The National Deceased Donation Course for Intensive Care Medicine (ICM) Trainees
"One of the best courses I have attended, high quality is mainly driven by the enthusiasm and great knowledge of the faculty members and leads in the subject of organ donation" - Delegate feedback, submitted anonymously
Why do deceased donation simulation?
Deceased donation occurs at times of significant family distress.
It is often not appropriate for junior staff to lead a donation discussion with families. Training in this area is, therefore, not easily facilitated in the clinical arena.
Simulation allows staff training and development in a safe environment whilst enacting real-time events.
The importance of deceased donation simulation
Organ and tissue donation is an important aspect of end-of-life care. In the United Kingdom the General Medical Council establishes a duty of medical practitioners to identify potential organ donors, be prepared to explore the option of deceased donation when a patient is close to death and follow any national donation procedures (GMC Treatment and care towards end of life: good practice in decision making, 2010).
Deceased donation is ethically, legally and emotionally complex. Healthcare professionals can find deceased donation stressful and the shift in focus from one of cure to one of care is a challenge, even to those with many years of experience.
Staff involved in deceased donation require expert levels of knowledge and skills in communication. The Department of Health Organ Donation Taskforce report (2008) recognised this need and made the following recommendation:
"All clinical staff likely to be involved in the treatment of organ donors should receive mandatory training in the principles of donation."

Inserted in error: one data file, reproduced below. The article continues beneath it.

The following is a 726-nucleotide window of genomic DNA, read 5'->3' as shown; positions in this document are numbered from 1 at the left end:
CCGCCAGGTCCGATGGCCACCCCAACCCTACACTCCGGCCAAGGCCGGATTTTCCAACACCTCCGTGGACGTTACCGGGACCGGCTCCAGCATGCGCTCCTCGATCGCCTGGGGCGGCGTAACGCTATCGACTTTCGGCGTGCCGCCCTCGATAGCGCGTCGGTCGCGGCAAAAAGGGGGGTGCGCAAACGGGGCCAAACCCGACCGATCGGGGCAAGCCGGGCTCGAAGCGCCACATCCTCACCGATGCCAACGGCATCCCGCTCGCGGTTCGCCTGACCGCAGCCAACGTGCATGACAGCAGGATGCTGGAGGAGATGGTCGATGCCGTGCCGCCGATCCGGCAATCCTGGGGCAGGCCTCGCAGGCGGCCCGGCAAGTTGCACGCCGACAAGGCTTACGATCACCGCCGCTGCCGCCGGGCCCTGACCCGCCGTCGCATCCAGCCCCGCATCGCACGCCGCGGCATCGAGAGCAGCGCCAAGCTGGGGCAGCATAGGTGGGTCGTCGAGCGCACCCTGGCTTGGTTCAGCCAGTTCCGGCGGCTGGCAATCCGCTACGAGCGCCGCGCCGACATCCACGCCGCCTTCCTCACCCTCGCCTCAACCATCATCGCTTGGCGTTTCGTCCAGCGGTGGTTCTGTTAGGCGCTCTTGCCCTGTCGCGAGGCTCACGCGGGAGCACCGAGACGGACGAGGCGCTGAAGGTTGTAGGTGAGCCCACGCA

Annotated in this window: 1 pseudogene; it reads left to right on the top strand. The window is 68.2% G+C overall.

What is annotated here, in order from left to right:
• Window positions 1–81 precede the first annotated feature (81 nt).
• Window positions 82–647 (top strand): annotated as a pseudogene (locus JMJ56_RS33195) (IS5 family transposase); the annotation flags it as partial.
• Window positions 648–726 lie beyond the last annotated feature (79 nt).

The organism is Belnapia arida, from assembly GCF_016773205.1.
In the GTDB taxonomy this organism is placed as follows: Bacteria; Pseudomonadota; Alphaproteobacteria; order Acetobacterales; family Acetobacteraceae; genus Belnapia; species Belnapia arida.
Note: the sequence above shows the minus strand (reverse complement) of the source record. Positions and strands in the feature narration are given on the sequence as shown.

The need for expert knowledge and communication skills is also recognised by the publication of NICE guidance (2011).
The falling incidence of death determined by neurological criteria in the UK means that there are fewer opportunities to witness neurological death testing and subsequent donation care.
Donation following treatment withdrawal presents its own level of ethical, legal, professional and emotional complexity.
The high-fidelity simulation environment is already a proven effective educational tool in intensive care training. Used in non-crisis simulation, such as deceased donation, it is equally valuable.
This course has been developed with engagement from the Faculty of Intensive Care Medicine (FICM) and the Intensive Care Society (ICS), and covers Domain 8 of the FICM syllabus: End of Life Care.
- Free 2-day national course
- Day 1: class room-based learning with a mix of delivery methods
- Day 2: simulation using 8 engaging scenario stations to experience donation practice
- No assessment criteria are used during the course
- Includes accommodation & meals
- Experienced and expert faculty
- Consistently evaluated as excellent
2019 / 2020 dates
- London: November 28th & 29th 2019
- Salford: February 24th & 25th 2020
- Stirling: April 21st & 22nd 2020
- Cardiff: May 14th & 15th 2020
- Newcastle: June 15th & 16th 2020
- Nottingham: September 15th & 16th 2020
To develop knowledge and skills within and around:
- Organ donation principles and practice
- Safely diagnosing death
- End of life & family donation discussions
- Withdrawal of life sustaining treatment in DCD
- The capacity to make informed ethical and legal choices in the context of organ donation and wider ICM practice
- The ability to work productively with others, particularly Specialist Nurses